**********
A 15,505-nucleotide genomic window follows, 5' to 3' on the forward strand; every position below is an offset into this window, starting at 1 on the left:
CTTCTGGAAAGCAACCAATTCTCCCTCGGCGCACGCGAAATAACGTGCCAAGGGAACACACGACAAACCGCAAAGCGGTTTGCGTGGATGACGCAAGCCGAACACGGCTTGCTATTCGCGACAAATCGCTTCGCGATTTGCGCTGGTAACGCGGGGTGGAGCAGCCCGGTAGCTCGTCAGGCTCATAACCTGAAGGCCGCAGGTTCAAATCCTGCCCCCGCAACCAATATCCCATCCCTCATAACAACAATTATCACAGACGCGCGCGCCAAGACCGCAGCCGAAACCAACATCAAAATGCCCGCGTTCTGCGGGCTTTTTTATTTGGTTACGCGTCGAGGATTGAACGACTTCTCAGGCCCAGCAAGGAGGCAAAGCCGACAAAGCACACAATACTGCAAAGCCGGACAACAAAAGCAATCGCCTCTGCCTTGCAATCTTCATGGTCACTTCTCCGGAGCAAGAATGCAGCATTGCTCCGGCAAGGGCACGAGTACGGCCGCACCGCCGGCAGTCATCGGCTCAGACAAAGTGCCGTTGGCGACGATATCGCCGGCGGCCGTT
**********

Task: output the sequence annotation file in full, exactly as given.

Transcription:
A 15,505-nucleotide genomic window follows, 5' to 3' on the forward strand; every position below is an offset into this window, starting at 1 on the left:
CTTCTGGAAAGCAACCAATTCTCCCTCGGCGCACGCGAAATAACGTGCCAAGGGAACACACGACAAACCGCAAAGCGGTTTGCGTGGATGACGCAAGCCGAACACGGCTTGCTATTCGCGACAAATCGCTTCGCGATTTGCGCTGGTAACGCGGGGTGGAGCAGCCCGGTAGCTCGTCAGGCTCATAACCTGAAGGCCGCAGGTTCAAATCCTGCCCCCGCAACCAATATCCCATCCCTCATAACAACAATTATCACAGACGCGCGCGCCAAGACCGCAGCCGAAACCAACATCAAAATGCCCGCGTTCTGCGGGCTTTTTTATTTGGTTACGCGTCGAGGATTGAACGACTTCTCAGGCCCAGCAAGGAGGCAAAGCCGACAAAGCACACAATACTGCAAAGCCGGACAACAAAAGCAATCGCCTCTGCCTTGCAATCTTCATGGTCACTTCTCCGGAGCAAGAATGCAGCATTGCTCCGGCAAGGGCACGAGTACGGCCGCACCGCCGGCAGTCATCGGCTCAGACAAAGTGCCGTTGGCGACGATATCGCCGGCGGCCGTT